A percussion lock by Bedford County, PA gunsmith Jacob Stoudenour

The first two photos below show details of the front and rear of a slender antique percussion Bedford County gun lock. It was made by Jacob Stoudenour, an important 19th century Bedford County, Pennsylvania gunmaker.

The front of the Stoudenour lock
The first photograph below shows the front of the original Jacob Stoudenour gun lock. The beveled lock plate is 5-3/16" long and is engraved with his typical "JS" initials. It has the rat tail that is so often encountered on the gun locks of rifles from the Bedford School of gunsmithing. To me, the rat tail (and associated tapered rear lock panel of the stock) give a Bedford County muzzleloader a dynamic sense of forward motion. The tail of the lock plate is thinner than the remainder of the plate, and unbeveled. At the location where the change in thickness occurs, the lock plate incorporates a slash-like vertially oriented element. The tail is well below the center of the lockplate, so that it is better aligned with the downward curving wrist of the gun stock.

The hammer on this original Bedford County lock has the graceful S shape and high forward curving spur that exemplify the hammer geometry of the Bedford School of gunsmithing. On this hammer, the concave curve of the spur blends smoothly into the convex curve of the top of the hammer nose.

This is a photo of the front side of a Bedford School-type percussion lock that was made by the Bedford County, Pennsylvania gunmaker Jacob Stoudenour.

The back side of the Stoudenour lock
The following image shows the inner workings of the original Jacob Stoudenour percussion lock. If you look closely, you can see that the lock incorporates an adjustment screw.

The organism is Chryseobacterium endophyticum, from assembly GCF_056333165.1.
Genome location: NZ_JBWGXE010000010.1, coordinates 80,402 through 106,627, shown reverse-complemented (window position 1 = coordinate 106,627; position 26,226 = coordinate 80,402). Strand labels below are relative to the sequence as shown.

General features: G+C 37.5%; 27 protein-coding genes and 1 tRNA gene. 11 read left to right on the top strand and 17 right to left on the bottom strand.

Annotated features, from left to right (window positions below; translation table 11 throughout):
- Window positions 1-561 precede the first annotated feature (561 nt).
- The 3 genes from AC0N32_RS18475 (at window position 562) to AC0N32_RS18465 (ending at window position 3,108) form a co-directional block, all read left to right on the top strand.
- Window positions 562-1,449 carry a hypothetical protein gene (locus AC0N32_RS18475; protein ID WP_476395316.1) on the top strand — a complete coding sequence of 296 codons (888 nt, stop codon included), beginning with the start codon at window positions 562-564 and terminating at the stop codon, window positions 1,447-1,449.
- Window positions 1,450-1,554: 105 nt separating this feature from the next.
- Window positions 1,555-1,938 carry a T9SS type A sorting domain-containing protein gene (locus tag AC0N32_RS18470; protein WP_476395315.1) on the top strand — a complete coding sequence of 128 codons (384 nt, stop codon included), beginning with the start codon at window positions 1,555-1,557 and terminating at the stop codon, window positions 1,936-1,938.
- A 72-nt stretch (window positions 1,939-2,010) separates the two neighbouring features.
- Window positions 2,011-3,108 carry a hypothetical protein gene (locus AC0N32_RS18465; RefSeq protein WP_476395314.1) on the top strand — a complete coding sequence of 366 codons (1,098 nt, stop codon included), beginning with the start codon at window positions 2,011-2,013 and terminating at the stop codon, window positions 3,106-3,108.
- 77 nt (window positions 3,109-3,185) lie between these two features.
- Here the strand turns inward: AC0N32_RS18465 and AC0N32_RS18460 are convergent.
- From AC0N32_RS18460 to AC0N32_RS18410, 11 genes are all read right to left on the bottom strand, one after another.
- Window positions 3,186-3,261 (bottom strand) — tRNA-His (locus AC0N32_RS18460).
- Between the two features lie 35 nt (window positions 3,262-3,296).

These are the inner workings of an original antique percussion lock of the Bedford School that was made by Jacob Stoudenour, a well-respected Bedford County, PA gunsmith.

Reproduction Stoudenour lock part kits
A friend uses investment casting to produce high fidelity replicas of the components of the Stoudenour lock shown above, and other gun locks. Some knowledge of gunsmithing is required to assemble the castings and create a finished lock, such as drilling, tapping, heat treating springs, etc. Click here for additional information, or click on the advertisement below. The next photo shows a copy of the Stoudenour gun lock that was made from the investment cast parts.

This is a cast reproduction of an antique Bedford School-style percussion lock that was made by the well-regarded Bedford County gunsmith Jacob Stoudenour.

Texas Gun Trade

This Somerset and Bedford County, Pennsylvania gunsmith project is intended to be a collaborative effort with gun collectors, historians, genealogists, etc. who may have information or photos to share.

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